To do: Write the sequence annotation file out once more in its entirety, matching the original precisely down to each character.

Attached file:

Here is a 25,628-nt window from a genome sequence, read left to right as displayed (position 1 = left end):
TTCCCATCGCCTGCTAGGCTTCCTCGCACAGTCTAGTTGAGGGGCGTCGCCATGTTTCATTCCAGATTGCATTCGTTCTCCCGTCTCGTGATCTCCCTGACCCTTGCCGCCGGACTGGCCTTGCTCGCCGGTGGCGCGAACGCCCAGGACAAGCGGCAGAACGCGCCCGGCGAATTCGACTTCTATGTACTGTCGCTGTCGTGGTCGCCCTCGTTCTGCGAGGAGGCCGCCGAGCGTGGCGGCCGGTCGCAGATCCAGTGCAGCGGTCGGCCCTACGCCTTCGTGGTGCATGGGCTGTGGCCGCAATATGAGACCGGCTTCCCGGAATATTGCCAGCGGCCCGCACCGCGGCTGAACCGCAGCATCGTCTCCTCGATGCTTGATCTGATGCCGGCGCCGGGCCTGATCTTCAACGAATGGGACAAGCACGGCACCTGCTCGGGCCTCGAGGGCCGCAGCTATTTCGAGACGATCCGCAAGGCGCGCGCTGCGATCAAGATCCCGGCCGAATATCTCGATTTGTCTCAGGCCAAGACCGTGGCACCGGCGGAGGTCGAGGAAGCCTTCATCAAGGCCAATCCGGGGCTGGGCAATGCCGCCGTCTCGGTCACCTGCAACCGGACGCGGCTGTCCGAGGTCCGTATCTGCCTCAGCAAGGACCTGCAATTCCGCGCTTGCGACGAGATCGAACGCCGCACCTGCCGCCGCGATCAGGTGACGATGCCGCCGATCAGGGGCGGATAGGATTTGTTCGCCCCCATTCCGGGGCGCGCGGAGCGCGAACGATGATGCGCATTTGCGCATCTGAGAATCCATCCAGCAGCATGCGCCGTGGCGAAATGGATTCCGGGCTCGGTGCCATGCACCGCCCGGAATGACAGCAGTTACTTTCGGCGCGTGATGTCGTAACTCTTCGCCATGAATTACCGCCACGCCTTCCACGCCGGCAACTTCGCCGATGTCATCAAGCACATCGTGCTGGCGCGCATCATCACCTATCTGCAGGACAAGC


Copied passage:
Here is a 25,628-nt window from a genome sequence, read left to right as displayed (position 1 = left end):
TTCCCATCGCCTGCTAGGCTTCCTCGCACAGTCTAGTTGAGGGGCGTCGCCATGTTTCATTCCAGATTGCATTCGTTCTCCCGTCTCGTGATCTCCCTGACCCTTGCCGCCGGACTGGCCTTGCTCGCCGGTGGCGCGAACGCCCAGGACAAGCGGCAGAACGCGCCCGGCGAATTCGACTTCTATGTACTGTCGCTGTCGTGGTCGCCCTCGTTCTGCGAGGAGGCCGCCGAGCGTGGCGGCCGGTCGCAGATCCAGTGCAGCGGTCGGCCCTACGCCTTCGTGGTGCATGGGCTGTGGCCGCAATATGAGACCGGCTTCCCGGAATATTGCCAGCGGCCCGCACCGCGGCTGAACCGCAGCATCGTCTCCTCGATGCTTGATCTGATGCCGGCGCCGGGCCTGATCTTCAACGAATGGGACAAGCACGGCACCTGCTCGGGCCTCGAGGGCCGCAGCTATTTCGAGACGATCCGCAAGGCGCGCGCTGCGATCAAGATCCCGGCCGAATATCTCGATTTGTCTCAGGCCAAGACCGTGGCACCGGCGGAGGTCGAGGAAGCCTTCATCAAGGCCAATCCGGGGCTGGGCAATGCCGCCGTCTCGGTCACCTGCAACCGGACGCGGCTGTCCGAGGTCCGTATCTGCCTCAGCAAGGACCTGCAATTCCGCGCTTGCGACGAGATCGAACGCCGCACCTGCCGCCGCGATCAGGTGACGATGCCGCCGATCAGGGGCGGATAGGATTTGTTCGCCCCCATTCCGGGGCGCGCGGAGCGCGAACGATGATGCGCATTTGCGCATCTGAGAATCCATCCAGCAGCATGCGCCGTGGCGAAATGGATTCCGGGCTCGGTGCCATGCACCGCCCGGAATGACAGCAGTTACTTTCGGCGCGTGATGTCGTAACTCTTCGCCATGAATTACCGCCACGCCTTCCACGCCGGCAACTTCGCCGATGTCATCAAGCACATCGTGCTGGCGCGCATCATCACCTATCTGCAGGACAAGC